Polystyrene is one of numerous petrochemical plastics derived from petroleum, a non-renewable resource. Styrofoam is actually a brand name for a Dow Chemical polystyrene product patented in 1941, and has entered our vocabulary the way Kleenex and Xerox have done, as a generic term for the product or process.
In one form, polystyrene may be rigid, such as CD “jewel” cases and plastic cutlery. Foam “expanded” polystyrene, produced to trap up to 95 percent air within, was designed to provide insulation from heat and moisture, rendering it especially useful for food and beverage containers. Produce, fish, meats and prepared foods may all be commonly packaged in polystyrene foam trays, baskets, or containers, which then are dropped in the trash, destined for our landfills.
Maui County’s proposed 2009 budget contains a $12 million request from the Solid Waste Division of the Department of Environmental Management, to implement Phase V of the Central Maui Landfill. It seems that Phase IV-B is filling up far more quickly than was projected.
Perhaps as much as 35 percent of items thrown away could be composted or recycled, especially if our county government invested in regional green waste drop-off/composting sites. One such pilot program has been operating in Central Kihei, operated by Maui Earth Compost. But county funds provided through a recycling grant are due to run out on May 31.
Meanwhile, Solid Waste Division is spending more than $150,000 each year to clean windblown debris at the landfill, much of it through contracts with Ka Lima O Maui. Maui’s strong tradewinds regularly take plastic bags airborne and deposit them in nearby kiawe trees and cane fields.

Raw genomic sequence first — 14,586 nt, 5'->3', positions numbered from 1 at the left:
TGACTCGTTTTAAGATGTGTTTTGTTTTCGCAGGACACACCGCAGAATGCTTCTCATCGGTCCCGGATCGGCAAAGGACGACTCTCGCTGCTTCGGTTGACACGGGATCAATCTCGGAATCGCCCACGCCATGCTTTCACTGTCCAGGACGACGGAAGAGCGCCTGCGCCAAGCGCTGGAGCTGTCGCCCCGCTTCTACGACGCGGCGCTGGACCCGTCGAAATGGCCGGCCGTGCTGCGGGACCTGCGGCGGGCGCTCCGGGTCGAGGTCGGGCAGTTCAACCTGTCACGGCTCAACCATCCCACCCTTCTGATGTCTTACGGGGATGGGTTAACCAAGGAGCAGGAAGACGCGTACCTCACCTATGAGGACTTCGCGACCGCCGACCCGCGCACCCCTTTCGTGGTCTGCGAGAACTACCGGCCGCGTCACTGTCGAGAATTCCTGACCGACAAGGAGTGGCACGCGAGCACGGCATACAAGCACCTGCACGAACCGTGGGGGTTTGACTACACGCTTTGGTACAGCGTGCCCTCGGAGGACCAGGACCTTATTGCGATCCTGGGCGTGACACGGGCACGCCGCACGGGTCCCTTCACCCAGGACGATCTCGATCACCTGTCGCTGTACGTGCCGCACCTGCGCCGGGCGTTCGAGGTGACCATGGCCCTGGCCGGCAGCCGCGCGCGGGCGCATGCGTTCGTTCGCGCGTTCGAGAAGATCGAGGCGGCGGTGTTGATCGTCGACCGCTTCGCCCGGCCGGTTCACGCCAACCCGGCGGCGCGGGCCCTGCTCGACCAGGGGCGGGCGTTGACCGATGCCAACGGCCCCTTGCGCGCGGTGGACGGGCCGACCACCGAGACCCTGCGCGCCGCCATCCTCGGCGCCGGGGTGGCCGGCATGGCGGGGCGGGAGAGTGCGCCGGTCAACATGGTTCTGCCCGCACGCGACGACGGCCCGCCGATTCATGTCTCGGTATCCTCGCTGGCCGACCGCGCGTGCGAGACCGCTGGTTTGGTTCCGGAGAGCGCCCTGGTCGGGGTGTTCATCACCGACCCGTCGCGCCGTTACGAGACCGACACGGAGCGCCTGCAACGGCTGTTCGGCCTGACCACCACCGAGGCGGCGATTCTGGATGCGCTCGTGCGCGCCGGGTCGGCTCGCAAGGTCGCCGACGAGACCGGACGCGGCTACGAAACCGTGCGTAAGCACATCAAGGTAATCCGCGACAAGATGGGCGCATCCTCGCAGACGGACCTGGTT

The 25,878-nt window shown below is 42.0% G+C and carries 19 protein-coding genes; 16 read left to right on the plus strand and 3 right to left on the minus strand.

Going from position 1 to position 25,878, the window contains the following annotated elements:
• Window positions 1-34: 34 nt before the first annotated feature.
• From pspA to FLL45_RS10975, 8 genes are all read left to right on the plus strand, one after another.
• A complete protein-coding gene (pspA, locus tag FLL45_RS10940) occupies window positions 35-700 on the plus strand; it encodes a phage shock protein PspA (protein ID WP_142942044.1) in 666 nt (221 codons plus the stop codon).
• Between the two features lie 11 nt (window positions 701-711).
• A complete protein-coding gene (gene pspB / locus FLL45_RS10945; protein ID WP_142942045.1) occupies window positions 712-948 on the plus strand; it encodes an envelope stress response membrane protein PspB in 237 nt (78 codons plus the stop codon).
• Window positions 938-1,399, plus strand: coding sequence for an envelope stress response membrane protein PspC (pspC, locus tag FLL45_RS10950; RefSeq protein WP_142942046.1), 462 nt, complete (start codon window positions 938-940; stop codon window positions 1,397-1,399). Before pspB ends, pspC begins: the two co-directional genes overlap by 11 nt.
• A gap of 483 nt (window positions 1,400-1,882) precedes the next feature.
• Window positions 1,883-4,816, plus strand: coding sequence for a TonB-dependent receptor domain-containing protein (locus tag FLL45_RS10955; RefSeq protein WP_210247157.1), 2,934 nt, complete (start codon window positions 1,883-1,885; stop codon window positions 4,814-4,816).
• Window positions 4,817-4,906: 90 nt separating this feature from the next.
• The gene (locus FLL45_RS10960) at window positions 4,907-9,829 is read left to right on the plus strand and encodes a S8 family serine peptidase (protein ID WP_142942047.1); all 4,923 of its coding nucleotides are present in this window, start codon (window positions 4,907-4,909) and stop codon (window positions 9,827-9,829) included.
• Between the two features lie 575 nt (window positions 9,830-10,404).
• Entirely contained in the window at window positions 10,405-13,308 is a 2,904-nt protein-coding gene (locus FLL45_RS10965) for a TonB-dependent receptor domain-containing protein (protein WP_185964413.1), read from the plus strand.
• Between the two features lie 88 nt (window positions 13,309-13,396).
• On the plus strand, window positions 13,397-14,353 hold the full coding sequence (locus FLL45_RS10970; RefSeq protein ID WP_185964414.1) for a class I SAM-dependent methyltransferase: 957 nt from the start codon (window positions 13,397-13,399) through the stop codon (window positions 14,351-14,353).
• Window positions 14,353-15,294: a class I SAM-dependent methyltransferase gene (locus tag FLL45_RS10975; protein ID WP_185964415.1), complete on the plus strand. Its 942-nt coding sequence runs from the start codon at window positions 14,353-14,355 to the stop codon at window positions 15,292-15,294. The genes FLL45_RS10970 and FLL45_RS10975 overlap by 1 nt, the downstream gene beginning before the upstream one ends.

You can also find plastic and Styrofoam on roadsides, in county parks and in the filters at wastewater treatment facilities.
Councilmember Michael Molina introduced draft legislation in June 2007 that would include a partial ban on plastic bags from large retail and commercial outlets throughout Maui County. After languishing in the council’s Policy Committee for seven months without a hearing, it was moved to the Public Works and Facilities Committee.
Council members heard testimony in one meeting already this year, and invited a panel discussion in a second meeting in February. It’s likely the proposal may come up for deliberation and possible action in June, according to Gary Saldana, Councilman Mike Molina’s staff aide.
Had a bill at the state Legislature survived this year’s session, Maui County wouldn’t have had the ability to legally limit proliferation of plastic bags.
Senate Bill 651, draft legislation supported (some say introduced) by the plastics industry, would have effectively banned counties from imposing bans of this sort. Fortunately, it failed to pass out of committee last Friday and died.
Plastics have been vilified for years because of their harmful role in marine debris. Floating bits of plastic, large and small, fill our oceans and wash up on our shores. The North Pacific Gyre is a large area created by prevailing winds and currents, one of five large ocean gyres worldwide. Because of all the plastic flotsam and other debris, it’s been nicknamed the Great Pacific Garbage Patch.
Ranging over 500 miles in length, and studied since the mid 1980’s, the gyre is estimated to hold 100 million tons of trash. Ocean researchers believe that 80 percent of the debris is land-based, while 20 percent comes from ships at sea.
Bits of plastic resemble ocean zooplanktons and are ingested by jellyfish, which are, in turn, consumed by sea turtles. Sea birds also scoop up colorful bits of plastic. Autopsies on birds in the Northwest Hawaiian Islands reveal that shearwaters, albatrosses and boobies sometimes have hundreds of pieces of plastic in their gullets, eventually leading to their death.
A certain amount of “gloom and doom” may be necessary to help motivate people to change their ways, “but it sells the least amount of plates,” says Patz.
“Our every action impacts the whole of interconnected life on Earth,” the Styrophobia website says in a section attributed to WorldCentric.org. “Our every day decisions of what we do, what we consume, where we buy, how we choose to live, what values we hold and promote creates the world and the communities we live in… Another world is possible and it is up to us to make it happen!”
Here in Hawai‘i, we can choose to make that happen one bento box at a time. MTW